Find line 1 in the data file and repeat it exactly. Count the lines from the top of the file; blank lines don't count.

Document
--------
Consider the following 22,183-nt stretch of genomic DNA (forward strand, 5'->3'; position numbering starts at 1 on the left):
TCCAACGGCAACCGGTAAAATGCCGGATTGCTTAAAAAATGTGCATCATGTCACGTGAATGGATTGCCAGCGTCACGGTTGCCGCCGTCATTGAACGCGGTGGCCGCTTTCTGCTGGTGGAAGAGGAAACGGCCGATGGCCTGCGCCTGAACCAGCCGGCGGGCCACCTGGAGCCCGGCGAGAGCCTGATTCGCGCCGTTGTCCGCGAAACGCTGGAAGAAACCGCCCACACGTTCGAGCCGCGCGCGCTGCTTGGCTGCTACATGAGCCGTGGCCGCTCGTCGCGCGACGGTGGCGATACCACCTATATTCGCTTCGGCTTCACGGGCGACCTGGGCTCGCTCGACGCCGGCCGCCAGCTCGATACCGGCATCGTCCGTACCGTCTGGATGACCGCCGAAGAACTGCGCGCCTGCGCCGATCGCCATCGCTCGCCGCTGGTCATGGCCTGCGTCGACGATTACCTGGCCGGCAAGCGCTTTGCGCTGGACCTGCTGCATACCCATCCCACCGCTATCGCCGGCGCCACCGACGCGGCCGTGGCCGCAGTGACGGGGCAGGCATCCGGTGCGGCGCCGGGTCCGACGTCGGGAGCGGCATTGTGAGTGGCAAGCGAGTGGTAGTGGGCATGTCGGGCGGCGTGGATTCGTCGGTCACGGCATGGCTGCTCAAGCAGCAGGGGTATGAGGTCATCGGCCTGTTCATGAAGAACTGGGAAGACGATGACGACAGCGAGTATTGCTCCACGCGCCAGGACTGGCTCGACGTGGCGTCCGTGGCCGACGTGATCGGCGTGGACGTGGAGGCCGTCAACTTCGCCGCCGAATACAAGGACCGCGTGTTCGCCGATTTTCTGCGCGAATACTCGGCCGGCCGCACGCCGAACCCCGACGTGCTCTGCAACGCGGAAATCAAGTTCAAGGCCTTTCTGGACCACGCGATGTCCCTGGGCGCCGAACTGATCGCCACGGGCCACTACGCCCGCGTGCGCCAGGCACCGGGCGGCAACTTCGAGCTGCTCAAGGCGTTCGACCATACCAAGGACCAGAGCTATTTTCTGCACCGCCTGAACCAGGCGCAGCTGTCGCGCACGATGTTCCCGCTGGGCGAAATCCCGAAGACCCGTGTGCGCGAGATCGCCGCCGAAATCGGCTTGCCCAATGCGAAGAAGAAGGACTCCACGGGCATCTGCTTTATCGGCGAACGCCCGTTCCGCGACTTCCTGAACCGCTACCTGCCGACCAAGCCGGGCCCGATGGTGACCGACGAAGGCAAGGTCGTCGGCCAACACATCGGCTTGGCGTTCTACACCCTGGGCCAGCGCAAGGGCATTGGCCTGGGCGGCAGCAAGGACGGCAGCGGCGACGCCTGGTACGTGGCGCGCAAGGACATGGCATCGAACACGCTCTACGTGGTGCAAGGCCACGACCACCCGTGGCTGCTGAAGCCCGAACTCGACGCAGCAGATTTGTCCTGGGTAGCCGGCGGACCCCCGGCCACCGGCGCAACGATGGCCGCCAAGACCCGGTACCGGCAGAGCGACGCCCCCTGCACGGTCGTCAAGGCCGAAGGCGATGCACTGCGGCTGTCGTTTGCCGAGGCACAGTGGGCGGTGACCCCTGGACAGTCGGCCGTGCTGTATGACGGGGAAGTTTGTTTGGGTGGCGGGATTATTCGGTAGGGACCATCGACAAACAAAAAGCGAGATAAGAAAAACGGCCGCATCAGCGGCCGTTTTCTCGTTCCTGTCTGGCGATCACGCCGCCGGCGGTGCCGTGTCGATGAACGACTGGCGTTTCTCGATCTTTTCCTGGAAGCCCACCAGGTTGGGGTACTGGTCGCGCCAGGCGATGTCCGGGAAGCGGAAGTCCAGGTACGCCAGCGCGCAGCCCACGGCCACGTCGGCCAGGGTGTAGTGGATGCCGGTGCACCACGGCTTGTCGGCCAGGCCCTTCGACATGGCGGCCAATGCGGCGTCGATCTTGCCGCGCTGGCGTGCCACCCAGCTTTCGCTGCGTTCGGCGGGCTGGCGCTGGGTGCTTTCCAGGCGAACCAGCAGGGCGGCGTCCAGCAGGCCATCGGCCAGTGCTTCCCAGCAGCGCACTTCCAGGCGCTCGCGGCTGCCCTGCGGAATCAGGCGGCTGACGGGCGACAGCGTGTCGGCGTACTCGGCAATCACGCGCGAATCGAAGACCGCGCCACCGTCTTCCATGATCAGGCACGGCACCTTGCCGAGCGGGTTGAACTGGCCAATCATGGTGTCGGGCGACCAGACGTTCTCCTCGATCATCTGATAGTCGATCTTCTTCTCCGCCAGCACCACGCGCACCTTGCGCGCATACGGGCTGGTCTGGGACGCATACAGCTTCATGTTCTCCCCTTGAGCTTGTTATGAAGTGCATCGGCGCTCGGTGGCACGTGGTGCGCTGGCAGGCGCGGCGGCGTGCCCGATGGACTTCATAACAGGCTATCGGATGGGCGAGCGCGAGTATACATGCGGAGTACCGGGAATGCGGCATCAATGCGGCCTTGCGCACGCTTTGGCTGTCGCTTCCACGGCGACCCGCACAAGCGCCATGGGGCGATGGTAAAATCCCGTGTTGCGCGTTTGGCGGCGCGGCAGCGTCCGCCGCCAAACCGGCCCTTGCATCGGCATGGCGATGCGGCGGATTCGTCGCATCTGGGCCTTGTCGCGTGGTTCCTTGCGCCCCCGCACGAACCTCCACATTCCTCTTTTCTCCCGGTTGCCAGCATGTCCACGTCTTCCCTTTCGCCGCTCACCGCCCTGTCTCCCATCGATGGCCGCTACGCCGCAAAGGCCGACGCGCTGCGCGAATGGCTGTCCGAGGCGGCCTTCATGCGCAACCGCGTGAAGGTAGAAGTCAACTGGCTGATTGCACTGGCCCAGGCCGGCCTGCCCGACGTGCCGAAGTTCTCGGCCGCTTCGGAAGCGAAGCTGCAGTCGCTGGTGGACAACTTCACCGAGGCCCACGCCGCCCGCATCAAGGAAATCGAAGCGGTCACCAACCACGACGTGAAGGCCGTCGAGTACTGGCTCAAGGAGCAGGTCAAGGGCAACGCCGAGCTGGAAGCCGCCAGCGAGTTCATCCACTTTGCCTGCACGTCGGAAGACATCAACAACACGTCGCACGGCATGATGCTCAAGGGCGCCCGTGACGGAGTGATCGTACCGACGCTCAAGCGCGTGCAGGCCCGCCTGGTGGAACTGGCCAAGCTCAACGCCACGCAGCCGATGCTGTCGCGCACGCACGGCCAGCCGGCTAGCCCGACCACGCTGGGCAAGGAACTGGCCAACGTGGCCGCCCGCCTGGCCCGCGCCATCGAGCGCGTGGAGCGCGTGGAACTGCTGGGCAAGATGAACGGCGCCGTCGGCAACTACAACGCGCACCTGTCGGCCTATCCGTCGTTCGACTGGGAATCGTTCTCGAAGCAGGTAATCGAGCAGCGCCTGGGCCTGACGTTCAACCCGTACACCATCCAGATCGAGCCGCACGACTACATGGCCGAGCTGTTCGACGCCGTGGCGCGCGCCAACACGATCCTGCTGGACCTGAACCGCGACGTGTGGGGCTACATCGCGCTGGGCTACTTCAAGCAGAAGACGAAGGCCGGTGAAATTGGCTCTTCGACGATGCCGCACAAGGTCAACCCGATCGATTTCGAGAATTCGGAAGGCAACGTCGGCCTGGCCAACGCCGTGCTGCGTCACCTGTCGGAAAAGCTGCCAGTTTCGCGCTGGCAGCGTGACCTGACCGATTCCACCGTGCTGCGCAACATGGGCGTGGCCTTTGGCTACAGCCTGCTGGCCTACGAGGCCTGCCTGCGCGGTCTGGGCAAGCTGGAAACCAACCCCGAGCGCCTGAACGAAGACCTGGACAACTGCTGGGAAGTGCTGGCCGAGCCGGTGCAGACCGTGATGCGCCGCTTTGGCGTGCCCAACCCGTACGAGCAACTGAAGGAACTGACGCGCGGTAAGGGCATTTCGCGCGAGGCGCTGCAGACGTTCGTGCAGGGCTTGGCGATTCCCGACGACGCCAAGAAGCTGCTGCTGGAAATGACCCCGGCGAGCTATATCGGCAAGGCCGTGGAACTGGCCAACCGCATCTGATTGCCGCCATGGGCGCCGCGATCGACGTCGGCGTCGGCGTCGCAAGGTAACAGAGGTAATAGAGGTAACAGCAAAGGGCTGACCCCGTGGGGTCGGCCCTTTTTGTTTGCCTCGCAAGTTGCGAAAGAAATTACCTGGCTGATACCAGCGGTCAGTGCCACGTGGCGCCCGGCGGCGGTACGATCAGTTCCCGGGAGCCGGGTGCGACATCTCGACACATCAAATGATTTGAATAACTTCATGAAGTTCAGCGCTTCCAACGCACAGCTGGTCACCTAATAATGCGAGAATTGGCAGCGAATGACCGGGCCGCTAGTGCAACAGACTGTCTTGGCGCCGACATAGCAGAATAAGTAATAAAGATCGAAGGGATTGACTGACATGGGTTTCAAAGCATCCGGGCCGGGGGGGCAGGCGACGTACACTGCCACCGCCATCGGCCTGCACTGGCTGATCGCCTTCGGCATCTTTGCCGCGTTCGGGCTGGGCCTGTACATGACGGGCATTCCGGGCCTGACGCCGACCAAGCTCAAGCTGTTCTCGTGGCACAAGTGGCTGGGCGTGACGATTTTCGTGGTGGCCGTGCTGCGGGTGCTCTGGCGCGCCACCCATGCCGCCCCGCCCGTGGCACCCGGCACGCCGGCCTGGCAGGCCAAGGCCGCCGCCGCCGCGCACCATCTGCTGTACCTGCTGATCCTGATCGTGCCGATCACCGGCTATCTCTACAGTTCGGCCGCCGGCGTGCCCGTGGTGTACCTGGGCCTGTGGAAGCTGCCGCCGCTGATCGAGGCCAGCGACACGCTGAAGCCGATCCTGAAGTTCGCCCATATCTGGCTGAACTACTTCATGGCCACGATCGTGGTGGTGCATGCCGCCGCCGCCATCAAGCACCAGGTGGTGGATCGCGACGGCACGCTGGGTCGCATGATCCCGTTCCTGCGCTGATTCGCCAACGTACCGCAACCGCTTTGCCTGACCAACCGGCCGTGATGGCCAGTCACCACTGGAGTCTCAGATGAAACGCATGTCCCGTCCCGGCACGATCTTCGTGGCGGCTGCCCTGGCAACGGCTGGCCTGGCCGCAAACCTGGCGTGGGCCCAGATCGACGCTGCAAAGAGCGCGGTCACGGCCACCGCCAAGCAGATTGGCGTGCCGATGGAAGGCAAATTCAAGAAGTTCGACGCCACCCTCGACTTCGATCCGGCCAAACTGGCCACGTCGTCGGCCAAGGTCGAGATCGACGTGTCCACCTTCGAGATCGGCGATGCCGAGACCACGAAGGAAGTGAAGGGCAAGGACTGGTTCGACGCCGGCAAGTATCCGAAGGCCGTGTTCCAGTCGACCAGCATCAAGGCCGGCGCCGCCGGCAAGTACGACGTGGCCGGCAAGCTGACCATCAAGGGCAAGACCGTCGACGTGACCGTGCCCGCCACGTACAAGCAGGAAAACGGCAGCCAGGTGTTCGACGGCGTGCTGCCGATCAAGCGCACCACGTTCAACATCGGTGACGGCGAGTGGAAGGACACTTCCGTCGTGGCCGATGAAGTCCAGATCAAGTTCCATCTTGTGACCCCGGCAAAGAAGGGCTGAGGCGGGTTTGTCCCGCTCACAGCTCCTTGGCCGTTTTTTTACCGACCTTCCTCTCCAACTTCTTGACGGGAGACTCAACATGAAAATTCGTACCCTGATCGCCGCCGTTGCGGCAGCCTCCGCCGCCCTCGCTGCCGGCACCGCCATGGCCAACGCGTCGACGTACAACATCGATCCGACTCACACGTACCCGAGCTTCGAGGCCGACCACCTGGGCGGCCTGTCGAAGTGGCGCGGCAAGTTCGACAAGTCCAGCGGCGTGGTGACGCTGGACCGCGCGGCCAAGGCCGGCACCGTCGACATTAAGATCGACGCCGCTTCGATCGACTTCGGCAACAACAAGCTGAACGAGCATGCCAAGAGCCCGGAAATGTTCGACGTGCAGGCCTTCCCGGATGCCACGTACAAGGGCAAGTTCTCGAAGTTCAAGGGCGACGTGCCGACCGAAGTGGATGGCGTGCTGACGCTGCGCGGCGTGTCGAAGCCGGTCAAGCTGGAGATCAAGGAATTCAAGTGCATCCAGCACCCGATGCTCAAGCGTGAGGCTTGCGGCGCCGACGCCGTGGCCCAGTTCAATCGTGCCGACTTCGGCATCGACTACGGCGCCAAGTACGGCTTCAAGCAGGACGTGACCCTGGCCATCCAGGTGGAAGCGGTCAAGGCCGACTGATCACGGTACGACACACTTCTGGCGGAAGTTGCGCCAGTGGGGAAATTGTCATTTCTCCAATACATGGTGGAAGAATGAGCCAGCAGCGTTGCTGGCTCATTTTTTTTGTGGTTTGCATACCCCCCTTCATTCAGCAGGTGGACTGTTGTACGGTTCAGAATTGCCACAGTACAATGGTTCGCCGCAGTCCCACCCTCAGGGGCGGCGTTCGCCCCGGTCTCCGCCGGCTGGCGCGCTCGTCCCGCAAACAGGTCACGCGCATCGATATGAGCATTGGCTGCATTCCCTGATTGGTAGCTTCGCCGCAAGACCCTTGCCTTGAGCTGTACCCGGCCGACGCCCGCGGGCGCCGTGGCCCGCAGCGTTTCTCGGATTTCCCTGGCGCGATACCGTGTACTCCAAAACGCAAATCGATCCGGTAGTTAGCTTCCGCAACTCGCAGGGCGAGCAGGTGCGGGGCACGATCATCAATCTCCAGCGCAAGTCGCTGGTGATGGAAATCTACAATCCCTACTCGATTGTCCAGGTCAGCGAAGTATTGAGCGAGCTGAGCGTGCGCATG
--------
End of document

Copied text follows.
Consider the following 22,183-nt stretch of genomic DNA (forward strand, 5'->3'; position numbering starts at 1 on the left):